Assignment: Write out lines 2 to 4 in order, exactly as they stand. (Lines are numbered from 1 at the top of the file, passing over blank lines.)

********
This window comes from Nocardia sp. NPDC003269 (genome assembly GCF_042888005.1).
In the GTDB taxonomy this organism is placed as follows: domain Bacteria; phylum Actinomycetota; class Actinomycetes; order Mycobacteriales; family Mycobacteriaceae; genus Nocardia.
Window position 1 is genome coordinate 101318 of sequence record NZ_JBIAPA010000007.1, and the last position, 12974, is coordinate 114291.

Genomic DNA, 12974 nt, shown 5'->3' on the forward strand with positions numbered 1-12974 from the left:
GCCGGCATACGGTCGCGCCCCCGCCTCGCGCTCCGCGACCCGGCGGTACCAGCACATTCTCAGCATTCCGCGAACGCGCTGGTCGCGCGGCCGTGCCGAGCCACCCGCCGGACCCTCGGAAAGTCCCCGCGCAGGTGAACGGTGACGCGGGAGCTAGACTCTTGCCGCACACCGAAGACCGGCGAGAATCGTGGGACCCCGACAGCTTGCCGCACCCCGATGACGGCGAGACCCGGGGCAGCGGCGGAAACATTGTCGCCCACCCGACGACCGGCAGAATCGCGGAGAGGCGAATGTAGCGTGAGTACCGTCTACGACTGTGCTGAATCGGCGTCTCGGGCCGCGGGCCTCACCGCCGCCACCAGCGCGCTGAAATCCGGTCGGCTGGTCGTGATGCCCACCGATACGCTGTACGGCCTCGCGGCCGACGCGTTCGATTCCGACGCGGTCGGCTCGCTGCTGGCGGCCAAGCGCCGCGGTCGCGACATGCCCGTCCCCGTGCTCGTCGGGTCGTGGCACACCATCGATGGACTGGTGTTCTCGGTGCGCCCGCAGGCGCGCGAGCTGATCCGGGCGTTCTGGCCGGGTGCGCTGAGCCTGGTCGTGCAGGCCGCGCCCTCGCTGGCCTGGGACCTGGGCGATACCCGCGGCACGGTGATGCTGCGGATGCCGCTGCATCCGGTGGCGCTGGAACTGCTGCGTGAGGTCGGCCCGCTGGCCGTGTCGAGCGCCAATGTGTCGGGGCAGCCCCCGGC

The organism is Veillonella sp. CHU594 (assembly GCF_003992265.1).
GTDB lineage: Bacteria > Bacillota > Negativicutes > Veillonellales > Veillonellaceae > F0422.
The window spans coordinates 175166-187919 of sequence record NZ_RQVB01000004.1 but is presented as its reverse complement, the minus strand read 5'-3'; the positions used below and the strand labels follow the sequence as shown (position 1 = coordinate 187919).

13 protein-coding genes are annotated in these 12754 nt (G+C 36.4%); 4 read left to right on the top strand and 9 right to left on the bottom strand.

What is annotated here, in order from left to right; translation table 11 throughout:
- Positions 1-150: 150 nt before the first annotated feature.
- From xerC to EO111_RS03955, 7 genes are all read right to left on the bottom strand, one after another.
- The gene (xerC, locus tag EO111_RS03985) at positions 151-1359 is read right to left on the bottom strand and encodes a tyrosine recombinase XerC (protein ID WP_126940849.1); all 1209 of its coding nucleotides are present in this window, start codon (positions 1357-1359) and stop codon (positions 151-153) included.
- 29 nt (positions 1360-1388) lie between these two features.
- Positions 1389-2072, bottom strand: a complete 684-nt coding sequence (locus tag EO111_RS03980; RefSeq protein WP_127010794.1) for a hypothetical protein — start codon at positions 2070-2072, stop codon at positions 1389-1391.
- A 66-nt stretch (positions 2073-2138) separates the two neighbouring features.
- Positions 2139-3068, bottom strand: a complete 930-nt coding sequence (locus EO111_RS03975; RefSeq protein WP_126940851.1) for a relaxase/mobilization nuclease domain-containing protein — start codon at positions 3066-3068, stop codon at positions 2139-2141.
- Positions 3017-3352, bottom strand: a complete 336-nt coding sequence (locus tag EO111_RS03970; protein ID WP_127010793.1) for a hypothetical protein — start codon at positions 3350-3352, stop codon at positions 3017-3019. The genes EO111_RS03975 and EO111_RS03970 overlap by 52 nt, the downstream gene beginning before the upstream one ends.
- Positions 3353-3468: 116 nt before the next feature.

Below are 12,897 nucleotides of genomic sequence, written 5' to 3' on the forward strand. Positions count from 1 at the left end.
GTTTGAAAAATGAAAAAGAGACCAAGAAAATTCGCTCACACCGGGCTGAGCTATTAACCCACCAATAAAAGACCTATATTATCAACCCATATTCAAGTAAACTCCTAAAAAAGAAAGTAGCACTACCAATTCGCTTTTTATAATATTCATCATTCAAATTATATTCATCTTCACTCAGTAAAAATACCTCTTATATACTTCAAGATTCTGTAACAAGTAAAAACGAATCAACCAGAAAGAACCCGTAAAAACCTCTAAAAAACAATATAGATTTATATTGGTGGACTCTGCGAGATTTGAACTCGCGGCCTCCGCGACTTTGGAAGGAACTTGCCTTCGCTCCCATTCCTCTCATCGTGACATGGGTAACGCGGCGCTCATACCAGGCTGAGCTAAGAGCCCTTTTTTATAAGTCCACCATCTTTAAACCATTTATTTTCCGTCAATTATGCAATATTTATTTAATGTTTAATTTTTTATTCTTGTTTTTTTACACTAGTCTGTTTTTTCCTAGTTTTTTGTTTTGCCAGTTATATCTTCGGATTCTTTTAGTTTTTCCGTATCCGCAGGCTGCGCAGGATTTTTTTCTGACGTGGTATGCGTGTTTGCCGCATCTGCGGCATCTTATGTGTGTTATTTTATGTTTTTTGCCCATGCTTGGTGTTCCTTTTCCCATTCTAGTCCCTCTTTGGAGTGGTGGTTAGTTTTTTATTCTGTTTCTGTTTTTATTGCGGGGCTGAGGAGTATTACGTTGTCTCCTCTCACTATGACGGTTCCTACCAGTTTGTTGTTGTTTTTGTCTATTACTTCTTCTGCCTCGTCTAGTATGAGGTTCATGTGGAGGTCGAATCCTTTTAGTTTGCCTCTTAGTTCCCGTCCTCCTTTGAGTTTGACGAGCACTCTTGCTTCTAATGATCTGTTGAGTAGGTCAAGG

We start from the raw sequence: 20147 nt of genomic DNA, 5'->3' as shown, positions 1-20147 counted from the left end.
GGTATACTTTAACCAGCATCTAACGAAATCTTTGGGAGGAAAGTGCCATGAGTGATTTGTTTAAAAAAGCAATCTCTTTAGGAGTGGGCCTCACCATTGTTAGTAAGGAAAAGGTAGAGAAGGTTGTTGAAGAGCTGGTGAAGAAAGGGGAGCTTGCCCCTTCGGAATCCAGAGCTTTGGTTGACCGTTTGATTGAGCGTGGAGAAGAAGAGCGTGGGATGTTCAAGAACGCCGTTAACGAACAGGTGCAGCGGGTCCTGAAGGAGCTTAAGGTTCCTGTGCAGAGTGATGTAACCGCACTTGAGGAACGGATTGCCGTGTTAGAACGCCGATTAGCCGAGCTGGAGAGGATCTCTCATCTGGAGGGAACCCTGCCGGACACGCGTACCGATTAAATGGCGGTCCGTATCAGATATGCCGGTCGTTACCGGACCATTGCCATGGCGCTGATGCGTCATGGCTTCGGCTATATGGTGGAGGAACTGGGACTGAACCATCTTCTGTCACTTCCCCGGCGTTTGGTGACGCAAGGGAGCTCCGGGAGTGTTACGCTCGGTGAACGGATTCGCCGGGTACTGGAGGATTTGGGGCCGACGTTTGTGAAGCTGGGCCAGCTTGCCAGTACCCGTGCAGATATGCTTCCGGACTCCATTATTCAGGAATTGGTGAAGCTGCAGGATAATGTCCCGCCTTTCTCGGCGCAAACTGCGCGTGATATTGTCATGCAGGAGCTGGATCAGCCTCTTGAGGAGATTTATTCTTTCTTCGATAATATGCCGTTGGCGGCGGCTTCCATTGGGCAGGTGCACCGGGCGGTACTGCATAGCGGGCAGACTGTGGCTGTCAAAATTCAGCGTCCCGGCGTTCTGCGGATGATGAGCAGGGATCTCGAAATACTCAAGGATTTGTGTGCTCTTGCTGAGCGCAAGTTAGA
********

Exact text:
In the GTDB taxonomy this organism is placed as follows: domain Bacteria; phylum Actinomycetota; class Actinomycetes; order Mycobacteriales; family Mycobacteriaceae; genus Nocardia.
Window position 1 is genome coordinate 101318 of sequence record NZ_JBIAPA010000007.1, and the last position, 12974, is coordinate 114291.

Genomic DNA, 12974 nt, shown 5'->3' on the forward strand with positions numbered 1-12974 from the left: